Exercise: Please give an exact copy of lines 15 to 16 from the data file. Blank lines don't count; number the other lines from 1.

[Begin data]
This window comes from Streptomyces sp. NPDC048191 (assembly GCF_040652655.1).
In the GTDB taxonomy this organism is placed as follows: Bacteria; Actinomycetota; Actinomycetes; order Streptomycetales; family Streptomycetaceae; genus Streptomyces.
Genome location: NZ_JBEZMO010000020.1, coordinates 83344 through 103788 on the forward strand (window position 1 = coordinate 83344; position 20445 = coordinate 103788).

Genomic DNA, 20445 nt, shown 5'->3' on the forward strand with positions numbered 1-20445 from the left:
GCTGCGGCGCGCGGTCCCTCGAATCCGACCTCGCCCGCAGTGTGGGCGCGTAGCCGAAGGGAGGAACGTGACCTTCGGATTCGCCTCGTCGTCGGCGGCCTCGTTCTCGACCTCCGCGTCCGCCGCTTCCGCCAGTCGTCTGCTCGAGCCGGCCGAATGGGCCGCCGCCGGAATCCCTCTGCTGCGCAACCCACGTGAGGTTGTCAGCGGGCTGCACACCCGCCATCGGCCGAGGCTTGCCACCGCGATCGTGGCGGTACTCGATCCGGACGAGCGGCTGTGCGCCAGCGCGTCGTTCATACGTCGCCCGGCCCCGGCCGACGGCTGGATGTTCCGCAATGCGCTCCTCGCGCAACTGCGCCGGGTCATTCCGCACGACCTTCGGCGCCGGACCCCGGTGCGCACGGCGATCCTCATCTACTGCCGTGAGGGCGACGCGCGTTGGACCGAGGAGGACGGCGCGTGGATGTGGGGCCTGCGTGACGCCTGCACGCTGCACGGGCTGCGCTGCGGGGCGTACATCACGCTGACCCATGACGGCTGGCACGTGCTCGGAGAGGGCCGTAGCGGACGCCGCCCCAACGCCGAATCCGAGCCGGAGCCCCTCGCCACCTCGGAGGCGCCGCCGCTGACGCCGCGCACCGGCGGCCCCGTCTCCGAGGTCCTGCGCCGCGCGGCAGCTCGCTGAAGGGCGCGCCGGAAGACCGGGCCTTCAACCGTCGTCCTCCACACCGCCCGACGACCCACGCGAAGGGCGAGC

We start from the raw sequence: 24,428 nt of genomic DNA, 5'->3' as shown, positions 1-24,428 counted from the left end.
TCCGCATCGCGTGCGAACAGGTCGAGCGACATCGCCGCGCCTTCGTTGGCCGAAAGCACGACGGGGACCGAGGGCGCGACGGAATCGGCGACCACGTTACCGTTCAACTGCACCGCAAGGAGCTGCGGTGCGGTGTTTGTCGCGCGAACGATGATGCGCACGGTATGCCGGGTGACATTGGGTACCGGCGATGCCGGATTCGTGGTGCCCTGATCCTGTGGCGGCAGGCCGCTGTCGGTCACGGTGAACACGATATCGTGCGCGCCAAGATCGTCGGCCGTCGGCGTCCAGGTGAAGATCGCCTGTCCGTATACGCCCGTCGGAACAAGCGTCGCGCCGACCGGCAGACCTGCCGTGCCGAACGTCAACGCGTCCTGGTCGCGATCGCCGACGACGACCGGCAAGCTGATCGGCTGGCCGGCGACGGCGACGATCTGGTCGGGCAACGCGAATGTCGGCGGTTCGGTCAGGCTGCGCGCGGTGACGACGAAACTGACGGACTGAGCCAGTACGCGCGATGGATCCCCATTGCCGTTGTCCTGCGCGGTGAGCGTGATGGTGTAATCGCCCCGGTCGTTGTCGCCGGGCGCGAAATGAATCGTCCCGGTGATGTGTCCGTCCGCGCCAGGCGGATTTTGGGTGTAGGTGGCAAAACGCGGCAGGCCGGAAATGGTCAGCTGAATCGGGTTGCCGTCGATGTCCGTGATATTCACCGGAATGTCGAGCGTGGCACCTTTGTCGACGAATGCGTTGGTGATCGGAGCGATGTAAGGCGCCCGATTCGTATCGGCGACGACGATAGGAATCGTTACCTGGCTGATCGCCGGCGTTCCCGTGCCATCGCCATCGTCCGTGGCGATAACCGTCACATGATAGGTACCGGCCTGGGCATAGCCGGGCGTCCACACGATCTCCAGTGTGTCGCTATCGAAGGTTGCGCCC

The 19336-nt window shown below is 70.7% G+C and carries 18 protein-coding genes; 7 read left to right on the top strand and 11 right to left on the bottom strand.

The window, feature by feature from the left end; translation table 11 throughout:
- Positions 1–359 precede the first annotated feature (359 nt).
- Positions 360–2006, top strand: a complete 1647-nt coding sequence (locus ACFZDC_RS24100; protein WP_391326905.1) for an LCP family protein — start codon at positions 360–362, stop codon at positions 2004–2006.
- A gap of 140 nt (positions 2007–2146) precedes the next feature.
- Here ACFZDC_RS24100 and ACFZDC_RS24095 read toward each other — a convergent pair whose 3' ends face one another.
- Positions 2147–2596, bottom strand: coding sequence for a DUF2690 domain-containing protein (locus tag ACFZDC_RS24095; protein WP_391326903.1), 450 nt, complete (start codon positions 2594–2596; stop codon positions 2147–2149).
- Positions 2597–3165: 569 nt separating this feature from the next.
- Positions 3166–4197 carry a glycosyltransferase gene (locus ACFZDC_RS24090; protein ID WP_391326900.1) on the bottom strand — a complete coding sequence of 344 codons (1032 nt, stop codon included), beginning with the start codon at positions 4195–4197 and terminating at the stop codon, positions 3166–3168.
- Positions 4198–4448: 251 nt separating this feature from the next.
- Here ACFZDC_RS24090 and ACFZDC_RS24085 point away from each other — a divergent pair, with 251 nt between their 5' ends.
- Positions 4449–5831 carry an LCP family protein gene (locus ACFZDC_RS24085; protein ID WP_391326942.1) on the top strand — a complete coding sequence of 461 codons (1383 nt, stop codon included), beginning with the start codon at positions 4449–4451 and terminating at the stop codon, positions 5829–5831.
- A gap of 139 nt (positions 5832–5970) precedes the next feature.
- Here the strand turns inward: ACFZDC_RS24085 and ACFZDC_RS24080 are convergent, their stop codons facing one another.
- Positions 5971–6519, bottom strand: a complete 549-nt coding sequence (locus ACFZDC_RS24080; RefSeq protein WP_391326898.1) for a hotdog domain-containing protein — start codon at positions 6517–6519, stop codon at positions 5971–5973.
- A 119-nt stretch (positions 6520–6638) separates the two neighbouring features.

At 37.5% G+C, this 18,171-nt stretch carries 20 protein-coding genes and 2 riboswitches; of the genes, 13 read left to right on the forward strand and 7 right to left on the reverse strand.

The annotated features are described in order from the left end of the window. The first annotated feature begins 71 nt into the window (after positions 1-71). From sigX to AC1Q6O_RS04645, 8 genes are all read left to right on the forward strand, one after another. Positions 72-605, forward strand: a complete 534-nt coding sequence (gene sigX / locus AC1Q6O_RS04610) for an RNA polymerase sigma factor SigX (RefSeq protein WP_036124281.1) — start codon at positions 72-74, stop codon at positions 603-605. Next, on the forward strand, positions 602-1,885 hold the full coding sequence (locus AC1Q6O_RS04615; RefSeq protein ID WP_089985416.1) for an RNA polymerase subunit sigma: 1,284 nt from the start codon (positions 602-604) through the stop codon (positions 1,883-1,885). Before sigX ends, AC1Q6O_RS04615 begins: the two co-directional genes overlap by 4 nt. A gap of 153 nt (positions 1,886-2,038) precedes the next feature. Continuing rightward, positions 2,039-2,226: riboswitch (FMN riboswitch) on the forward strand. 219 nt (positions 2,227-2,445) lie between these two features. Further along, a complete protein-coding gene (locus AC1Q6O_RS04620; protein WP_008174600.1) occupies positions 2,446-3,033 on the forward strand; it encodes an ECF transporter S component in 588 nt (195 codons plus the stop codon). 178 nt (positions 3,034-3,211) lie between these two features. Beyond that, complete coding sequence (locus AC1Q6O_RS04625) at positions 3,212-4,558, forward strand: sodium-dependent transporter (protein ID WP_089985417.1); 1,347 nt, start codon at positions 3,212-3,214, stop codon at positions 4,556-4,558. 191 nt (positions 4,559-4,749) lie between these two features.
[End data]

- Positions 2597–3165: 569 nt separating this feature from the next.
- Positions 3166–4197 carry a glycosyltransferase gene (locus ACFZDC_RS24090; protein ID WP_391326900.1) on the bottom strand — a complete coding sequence of 344 codons (1032 nt, stop codon included), beginning with the start codon at positions 4195–4197 and terminating at the stop codon, positions 3166–3168.